The Relation of Christ’s Divine Mind to His Humanity: A Logically Coherent Model of the Incarnation – Part 2/5

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Part 1 / Part 2 / Part 3 / Part 4 / Part 5

Modeling a Mind
In order to present a model of the relationship of Christ’s divinity to his humanity at the level of his mind, I will present the following illustration as a general model of a mind, which is in principle applicable to both a human and a divine mind (and, perhaps, to an angelic mind and any other mind that is properly called a mind). Even though some might object that the mind of God cannot be qualitatively similar enough to a human mind for such illustration to work with both of them, it is far from clear that this objection is successful. As Craig & Moreland point out, the doctrine of the image of God (imago Dei ) provides reasons to think otherwise.[6]

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Picture #1
A mind can be analyzed in terms of four aspects: cognition, volition, causation and affection.

Rather self-explanatorily, “cognition” denotes the aspect and the set of functions of a mind that pertain to knowing. “Volition” similarly represents aspects and functions of a will, and “affection” refers to the emotional aspect of a mind.[7] The term “causation” represents that faculty of a mind that initiates action and thus functions as a cause. This is closely related but distinct from volition in that one’s willing something and one’s doing it are separable aspects of an intentional action. To use the terminology of action theory, we may think of causation here as encompassing the set of all basic actions that a person can initiate.

The Basic Model of the Incarnation
In picture #2, I will present a basic model of the Incarnation. The picture represents the divine mind of the second person of the Trinity, whereas the blue circle represents the human mind of the incarnate Christ.

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Picture #2
The human mind of Christ can be thought of as encompassing all four aspects of the divine mind, but each of them to a limited extent.

This picture illustrates what seems to be a significant improvement on Morris’ model (at least on the assumption that it is correct interpret him as not intending to present this same idea). The improvement is the location of Christ’s limited human consciousness. Unlike what Morris seems to imply, I do not see Christ’s human consciousness as a distinct, finite sphere of consciousness to which the unlimited divine mind of Christ has an access. Rather, in my model, it is literally contained within the divine mind (thus making the terminology of “two minds” potentially misleading). It seems to me that this move suffices to block any charge of elements of Nestorianism[8] that might be raised against Morris’ original model. However some may think that this proposal raises the possibility of a charge of another heresy, namely, Apollinarianism.[9] But as Moreland & Craig point out, this charge can be avoided by seeing the pre-incarnate Logos as the archetypal man – not in the sense that Apollinarius’ opponents understood him (that the flesh of Christ was pre-existent), but rather, by postulating that the Logos contained a perfect human personhood archetypically in his own nature.[10] It seems to me that the crucial point to understand in this context is that fundamentally, this means that the nature of human personhood is molded after the image of the person of the Logos, rather than vice versa.[11] Furthermore, it might be useful to distinguish between a qualitative and a quantitative sense of the pre-incarnate Logos’ being the archetype of human personhood. Moreland & Craig seem to suggest that the Logos in his pre-incarnate state is such an archetype in quantitative as well as qualitative sense. This would entail that a human person can be omniscient, which may be thought of as at least very counterintuitive. But it seems to me that one only needs to postulate a qualitative sense of the archetypal characteristics, so that the pre-incarnate Logos is qualitatively, in an unlimited way, what a human mind is in a limited way.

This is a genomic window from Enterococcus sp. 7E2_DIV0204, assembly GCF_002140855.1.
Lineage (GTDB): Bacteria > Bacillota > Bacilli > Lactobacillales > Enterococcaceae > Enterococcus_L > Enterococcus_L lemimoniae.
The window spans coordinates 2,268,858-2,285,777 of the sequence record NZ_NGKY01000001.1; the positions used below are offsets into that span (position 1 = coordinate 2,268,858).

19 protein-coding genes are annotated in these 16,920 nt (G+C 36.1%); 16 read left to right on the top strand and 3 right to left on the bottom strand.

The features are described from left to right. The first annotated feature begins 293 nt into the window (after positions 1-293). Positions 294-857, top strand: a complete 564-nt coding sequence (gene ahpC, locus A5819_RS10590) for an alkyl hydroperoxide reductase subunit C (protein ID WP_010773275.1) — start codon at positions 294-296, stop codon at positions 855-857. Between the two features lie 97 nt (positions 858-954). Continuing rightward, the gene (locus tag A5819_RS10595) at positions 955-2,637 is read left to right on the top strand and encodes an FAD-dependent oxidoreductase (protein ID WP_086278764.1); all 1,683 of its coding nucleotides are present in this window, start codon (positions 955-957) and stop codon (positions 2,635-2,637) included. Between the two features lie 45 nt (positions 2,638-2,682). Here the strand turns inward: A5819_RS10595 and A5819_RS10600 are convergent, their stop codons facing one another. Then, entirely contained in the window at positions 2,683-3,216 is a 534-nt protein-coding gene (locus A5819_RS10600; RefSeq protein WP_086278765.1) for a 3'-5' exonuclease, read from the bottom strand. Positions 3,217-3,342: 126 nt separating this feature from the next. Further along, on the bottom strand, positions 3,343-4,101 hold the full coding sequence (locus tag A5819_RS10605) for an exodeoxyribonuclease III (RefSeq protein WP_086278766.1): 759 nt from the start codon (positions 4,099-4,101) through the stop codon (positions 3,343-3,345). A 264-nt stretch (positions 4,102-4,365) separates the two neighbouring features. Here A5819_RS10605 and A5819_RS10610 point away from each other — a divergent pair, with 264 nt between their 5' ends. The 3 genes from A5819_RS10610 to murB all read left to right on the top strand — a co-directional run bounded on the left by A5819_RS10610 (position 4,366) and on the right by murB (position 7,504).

NOTES TO PART 2
6. Moreland & Craig, 2003, 609.
7. Whether or not God can be said to have emotions is a controversial issue, but I cannot pursue this issue here. Therefore, I have chosen to include the aspect of affection in my model, as it clearly does apply at least to a human mind.
8. For a definition of Nestorianism, see the relevant sections in Moreland & Craig, 2003.
9. For a definition of Apollinarianism, see the relevant sections in Moreland & Craig, 2003.
10. Moreland & Craig, 2003, 608-609.
11. To some extent, this is independently implied by the doctrine of imago Dei. Without the realization of this order between the image and its original archetype, this postulation would become problematic at best and incoherent at worst.

Continue to Part 3

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